So, now that we’ve (hopefully) convinced you of the benefits, how do you go about getting involved in an orchestra?
Choosing an instrument
If you already play a musical instrument, you can skip this section and go straight to the next one to find out how to find a suitable orchestra for you.
If you don’t already play a musical instrument, but you’ve decided you’d like to play in an orchestra, now’s the time to choose the right instrument for you. There are orchestras for all levels of ability, but you’ll still need to put in quite a lot of work on your chosen instrument before you’ll be able to participate in one. Here are a few considerations to take into account when deciding which instrument to take up:
– Your musical tastes – certain instruments lend themselves to particular musical tastes; if you enjoy noisy music, for instance, perhaps percussion might be right for you. If you’d prefer a gentler sound, the flute might be better suited.
– Practicality – some instruments are huge and difficult to transport, such as a harp or double bass. If you live in a small house, or have a complicated journey to school, you may be better off with a smaller instrument that’s easily transported and stored. What’s more, you’ll have to spend a lot of time practising, so a particularly loud instrument may send your parents mad if you live in a small house with thin walls!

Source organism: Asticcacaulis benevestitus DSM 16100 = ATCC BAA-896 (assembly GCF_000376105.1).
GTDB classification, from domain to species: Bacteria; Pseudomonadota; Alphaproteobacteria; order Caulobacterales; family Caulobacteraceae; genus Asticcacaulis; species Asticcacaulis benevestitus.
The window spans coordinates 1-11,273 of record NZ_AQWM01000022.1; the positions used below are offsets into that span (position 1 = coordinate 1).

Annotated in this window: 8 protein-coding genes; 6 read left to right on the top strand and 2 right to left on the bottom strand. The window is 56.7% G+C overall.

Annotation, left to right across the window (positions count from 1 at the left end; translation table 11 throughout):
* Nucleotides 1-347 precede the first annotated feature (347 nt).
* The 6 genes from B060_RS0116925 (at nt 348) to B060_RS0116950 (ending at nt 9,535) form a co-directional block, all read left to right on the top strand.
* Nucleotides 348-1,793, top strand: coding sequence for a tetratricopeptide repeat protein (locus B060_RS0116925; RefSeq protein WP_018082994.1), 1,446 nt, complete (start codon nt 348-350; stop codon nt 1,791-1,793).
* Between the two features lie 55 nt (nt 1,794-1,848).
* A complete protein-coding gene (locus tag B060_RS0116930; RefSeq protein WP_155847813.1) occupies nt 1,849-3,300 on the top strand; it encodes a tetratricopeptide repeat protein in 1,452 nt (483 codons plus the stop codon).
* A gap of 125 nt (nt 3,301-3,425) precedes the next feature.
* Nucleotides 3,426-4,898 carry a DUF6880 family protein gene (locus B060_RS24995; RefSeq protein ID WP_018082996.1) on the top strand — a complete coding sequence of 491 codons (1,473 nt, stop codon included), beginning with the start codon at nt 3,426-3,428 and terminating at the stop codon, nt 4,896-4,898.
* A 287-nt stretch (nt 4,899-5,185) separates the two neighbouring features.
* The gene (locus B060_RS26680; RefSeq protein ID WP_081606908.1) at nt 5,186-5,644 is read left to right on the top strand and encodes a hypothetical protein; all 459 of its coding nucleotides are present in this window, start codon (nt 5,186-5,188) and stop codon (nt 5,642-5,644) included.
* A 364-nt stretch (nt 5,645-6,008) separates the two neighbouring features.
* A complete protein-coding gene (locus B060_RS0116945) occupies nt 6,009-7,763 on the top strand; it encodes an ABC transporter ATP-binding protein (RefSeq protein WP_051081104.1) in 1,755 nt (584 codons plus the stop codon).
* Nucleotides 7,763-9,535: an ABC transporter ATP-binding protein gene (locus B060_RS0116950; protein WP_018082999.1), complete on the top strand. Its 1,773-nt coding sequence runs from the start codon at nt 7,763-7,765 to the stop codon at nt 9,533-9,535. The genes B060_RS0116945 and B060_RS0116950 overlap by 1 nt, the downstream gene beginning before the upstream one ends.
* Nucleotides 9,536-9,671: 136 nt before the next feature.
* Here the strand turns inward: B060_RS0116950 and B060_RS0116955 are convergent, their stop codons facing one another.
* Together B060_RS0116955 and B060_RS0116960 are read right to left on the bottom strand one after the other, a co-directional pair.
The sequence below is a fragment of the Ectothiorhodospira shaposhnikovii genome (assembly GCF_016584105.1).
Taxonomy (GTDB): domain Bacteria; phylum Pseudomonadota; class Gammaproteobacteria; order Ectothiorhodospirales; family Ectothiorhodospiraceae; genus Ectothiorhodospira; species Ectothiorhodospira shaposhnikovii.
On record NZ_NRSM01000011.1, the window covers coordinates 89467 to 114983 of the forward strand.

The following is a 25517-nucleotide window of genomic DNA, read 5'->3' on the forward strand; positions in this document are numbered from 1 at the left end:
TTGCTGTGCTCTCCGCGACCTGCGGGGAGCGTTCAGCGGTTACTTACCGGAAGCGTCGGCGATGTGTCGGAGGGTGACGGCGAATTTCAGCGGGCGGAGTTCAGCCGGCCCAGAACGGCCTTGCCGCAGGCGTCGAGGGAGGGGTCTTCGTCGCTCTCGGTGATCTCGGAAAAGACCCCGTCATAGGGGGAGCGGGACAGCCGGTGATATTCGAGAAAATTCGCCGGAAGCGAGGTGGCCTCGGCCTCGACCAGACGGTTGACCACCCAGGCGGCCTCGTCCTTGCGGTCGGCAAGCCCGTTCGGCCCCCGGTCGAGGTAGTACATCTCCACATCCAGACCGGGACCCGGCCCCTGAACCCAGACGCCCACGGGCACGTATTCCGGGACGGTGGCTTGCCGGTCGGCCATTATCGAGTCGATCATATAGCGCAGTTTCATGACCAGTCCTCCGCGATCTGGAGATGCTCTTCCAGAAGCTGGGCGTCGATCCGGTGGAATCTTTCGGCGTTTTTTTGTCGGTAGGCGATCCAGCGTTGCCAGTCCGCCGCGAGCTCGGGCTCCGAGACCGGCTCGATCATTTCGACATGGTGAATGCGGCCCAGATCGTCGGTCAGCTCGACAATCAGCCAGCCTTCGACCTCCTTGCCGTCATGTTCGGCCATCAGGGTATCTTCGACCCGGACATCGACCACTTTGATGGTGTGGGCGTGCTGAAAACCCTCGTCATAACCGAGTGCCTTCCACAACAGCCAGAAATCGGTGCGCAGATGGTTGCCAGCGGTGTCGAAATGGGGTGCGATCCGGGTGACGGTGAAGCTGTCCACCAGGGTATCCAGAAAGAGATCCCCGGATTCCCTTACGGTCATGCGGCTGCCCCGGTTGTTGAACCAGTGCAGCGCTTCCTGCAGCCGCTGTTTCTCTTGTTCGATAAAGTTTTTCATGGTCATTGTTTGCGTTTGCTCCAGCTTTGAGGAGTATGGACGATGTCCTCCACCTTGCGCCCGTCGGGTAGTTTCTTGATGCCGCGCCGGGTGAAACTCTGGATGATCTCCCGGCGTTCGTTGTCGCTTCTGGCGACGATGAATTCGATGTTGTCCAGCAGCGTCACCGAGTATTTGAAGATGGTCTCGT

– Your build – if you’re very small, you might struggle with a large instrument such as the double bass; if you have short fingers, you might find it difficult to play some instruments that require large stretches of your fingers, such as the piano.
– Confidence – if you don’t mind, or actively like, being the centre of attention, an instrument that will require you to play solos in an orchestral environment would be good for you, such as the flute or clarinet. If you’d rather be able to hide in a bigger group, a stringed instrument such as the violin might suit you better because you’ll be one of many.
– Competition – some instruments are more popular than others, and that means there’s variation in how easy it is to get into an orchestra. An instrument such as the flute will have lots of competition for two or three spaces in an orchestra, while a less popular instrument such as the viola is always in demand, meaning you’ll find it much easier to get into the orchestra you want.
– Budget – there may well be a scheme at your school to hire a musical instrument, but if not then budget may be a limiting factor. Most instruments have models for a range of budgets, but some are undoubtedly more expensive than others (harps, for example).